Snapshots: The Siksika Nation (c. 1880s)

Snapshots of Canada’s Past: History is more than just words on a screen or from a textbook; this series is a thematic look back at Canadian history through visual imagery.

Bobtail, Cree Chief, Alberta. (A. Ross, 1886)

Did you know studio photography was all the rage back in the 1880s? Yup, the above photo is authentic and not a historical recreation. The photographer, Alexander J. Ross (1851-1894), captured many different First Nations men and women on film between 1884-1891. This post takes a look at Ross’ photographic career and the history of the Siksika Nation at large, as he took the most photos of them.

The Siksika Nation are located in southern Alberta. They are one third of the Blackfoot Confederacy. Historically, their territory stretched across modern-day Alberta, Saskatchewan, and Montana. Prior to the 1800s, Siksika was made up of thirty-six clans and their population was around 18,000. They were buffalo hunters and warriors and often found themselves at odds with other Nations like Cree and Assiniboine.

Many changes brought about by  European settlement negatively affected the Siksika over the course of the 19th century: raids, wars, diseases, famine, the introduction of the the first Indian Act (1876), the building of the Canadian Pacific Railway right through one of their reserves, the list goes on. In addition, ongoing conflicts with neighbouring First Nations like the Cree added to the hardships the Blackfoot Confederacy faced. Fortunately, the warfare ended following the Battle of Belly River (1870), the last First Nations battle to occur on Canadian soil. Spoiler: The Blackfoot Confederacy won. Afterwards, Chief Crowfoot, the leader of the Siksika, finalized a peace deal with the Cree. Later, he also signed Treaty 7 along with other First Nations leaders and the Crown. This established a reserve to the east of Calgary called Blackfoot Crossing. As of 2014, their population sits at 7,000.

As for Alexander J. Ross, he is best known for his 1885 picture, Last Spike of the Canadian Pacific Railway (shown above). Unfortunately, not too much is known about the life of Ross. Originally a Winnipeg-based photographer, he moved to Calgary and created his own photography studio in his early 30s. Studio photography was becoming big business around this time as it negated the risks of outdoor photography and enabled people to take family pictures. While in Calgary, Ross became interested in nearby First Nations and began to take many pictures of them. Aside from Siksika, he also took pictures of the Sacree Nation (now known as the Tsuu T’ina).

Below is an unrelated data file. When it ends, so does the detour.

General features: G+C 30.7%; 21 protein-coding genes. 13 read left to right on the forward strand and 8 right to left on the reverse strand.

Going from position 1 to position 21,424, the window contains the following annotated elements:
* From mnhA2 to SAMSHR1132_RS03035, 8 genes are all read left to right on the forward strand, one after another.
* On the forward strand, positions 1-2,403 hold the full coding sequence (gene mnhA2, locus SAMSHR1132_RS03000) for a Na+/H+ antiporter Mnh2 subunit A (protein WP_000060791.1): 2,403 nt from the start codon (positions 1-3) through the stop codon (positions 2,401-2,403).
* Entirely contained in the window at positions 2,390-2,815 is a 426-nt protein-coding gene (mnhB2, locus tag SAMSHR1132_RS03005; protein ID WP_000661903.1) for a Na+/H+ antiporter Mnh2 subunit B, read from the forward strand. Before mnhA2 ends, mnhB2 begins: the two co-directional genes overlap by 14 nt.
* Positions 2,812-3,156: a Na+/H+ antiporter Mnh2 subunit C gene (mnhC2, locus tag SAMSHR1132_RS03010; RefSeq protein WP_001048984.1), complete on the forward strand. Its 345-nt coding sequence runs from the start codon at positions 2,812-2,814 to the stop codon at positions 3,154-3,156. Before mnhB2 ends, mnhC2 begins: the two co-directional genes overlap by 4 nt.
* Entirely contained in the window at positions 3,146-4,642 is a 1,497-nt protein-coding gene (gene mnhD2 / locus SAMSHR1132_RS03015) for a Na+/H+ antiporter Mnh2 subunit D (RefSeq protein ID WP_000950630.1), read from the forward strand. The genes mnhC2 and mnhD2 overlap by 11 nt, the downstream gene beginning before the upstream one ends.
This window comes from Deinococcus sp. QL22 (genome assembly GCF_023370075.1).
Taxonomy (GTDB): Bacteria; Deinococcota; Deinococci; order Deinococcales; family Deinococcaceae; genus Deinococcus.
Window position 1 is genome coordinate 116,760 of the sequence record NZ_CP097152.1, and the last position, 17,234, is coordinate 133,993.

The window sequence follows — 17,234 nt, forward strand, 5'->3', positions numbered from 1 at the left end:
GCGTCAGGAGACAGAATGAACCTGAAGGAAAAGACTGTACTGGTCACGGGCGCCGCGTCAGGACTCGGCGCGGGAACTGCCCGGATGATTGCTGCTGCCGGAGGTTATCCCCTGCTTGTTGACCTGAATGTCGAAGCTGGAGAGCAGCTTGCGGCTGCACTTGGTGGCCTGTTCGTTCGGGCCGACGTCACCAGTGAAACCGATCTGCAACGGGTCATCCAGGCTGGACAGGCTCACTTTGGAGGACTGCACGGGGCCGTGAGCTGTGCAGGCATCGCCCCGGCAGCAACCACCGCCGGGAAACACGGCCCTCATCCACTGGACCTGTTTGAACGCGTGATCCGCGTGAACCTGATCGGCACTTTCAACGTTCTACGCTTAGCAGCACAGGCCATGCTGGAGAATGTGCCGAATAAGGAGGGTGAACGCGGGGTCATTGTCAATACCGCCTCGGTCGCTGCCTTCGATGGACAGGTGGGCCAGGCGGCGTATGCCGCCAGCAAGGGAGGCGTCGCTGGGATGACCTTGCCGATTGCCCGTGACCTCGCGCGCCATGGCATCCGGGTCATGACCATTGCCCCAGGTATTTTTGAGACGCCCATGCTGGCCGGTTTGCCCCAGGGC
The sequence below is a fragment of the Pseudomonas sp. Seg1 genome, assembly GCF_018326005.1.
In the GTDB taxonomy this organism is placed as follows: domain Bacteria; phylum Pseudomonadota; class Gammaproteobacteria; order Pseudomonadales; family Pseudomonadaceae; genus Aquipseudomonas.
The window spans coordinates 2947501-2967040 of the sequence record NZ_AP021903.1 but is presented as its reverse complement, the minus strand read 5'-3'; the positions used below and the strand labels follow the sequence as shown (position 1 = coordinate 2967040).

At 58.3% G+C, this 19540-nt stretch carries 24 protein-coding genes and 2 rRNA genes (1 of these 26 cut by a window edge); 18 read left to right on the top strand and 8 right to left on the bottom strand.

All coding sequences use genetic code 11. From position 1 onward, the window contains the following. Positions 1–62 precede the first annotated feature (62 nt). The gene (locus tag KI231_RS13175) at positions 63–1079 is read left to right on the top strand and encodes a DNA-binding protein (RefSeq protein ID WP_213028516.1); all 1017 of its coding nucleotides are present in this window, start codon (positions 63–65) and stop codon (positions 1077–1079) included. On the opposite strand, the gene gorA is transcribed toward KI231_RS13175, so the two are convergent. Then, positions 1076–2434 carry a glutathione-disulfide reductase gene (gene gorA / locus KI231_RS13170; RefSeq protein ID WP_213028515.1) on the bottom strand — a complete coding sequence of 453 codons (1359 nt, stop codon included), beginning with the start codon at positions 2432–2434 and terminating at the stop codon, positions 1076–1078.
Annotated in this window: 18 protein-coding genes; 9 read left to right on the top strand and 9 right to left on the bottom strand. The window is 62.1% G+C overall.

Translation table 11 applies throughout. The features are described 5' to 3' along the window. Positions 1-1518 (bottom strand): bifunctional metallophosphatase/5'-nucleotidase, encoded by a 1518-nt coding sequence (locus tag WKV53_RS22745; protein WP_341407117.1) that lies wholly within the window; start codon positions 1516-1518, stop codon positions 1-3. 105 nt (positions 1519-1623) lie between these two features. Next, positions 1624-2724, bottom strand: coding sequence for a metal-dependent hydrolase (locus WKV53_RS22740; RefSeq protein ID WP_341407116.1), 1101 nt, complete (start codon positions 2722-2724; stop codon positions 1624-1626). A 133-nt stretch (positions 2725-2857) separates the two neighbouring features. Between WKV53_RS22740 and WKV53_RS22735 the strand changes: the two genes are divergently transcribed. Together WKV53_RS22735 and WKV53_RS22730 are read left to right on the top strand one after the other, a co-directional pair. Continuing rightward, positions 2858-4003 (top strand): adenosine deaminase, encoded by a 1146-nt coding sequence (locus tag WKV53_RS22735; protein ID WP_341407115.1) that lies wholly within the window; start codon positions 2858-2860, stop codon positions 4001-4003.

His biggest competition at the time was fellow photographer, William Hanson Borne, who also took prolific pictures of First Nations men and women near Calgary. According to historians, both men were aware that they were “recording a significant transitional period in history” and so both of their pictures “captured the forceful dignity of their First Nations subjects.” (Cavell, p. 34). Sadly, Ross’ career and life were short though. In 1891, Ross suddenly shut down his photography studio for undisclosed reasons and he died three years later at the age of 43.


Sources

The Glenbow Museum, Archives Photographs.

Anorak, “Vintage Photos Of Canada’s First Nations People (1880s)” Flashbak, Alum Media Ltd. 2016. Accessed from: http://flashbak.com/vintage-photos-of-canadas-first-nations-people-1880s-50475/ (Please note, all the above photos can be seen in HD here).

Cavell, Edward, Classic Images of Canada’s First Nations: 1850-1920, Heritage House Publishing Co, 2009.

Gallagher, Paul, “Stunning Vintage Portraits of Canada’s First Nation People,” Dangerous Minds. Accessed from here.

Dempsey, Hugh A and Parrott, Zach, “Siksika (Blackfoot)” The Canadian Encyclopedia. Accessed from: http://www.thecanadianencyclopedia.ca/en/article/blackfoot-siksika/

Wolf Leg, Clarence, “History of Siksika Nation,” Siksika Nation Administration. 2014. Accessed from: http://siksikanation.com/wp/history/

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3 thoughts on “Snapshots: The Siksika Nation (c. 1880s)

    • cadeauca says:

      Yes, I was surprised when I realized Ross died young. Writing about him was rather difficult because there is so few details about him.

      Like

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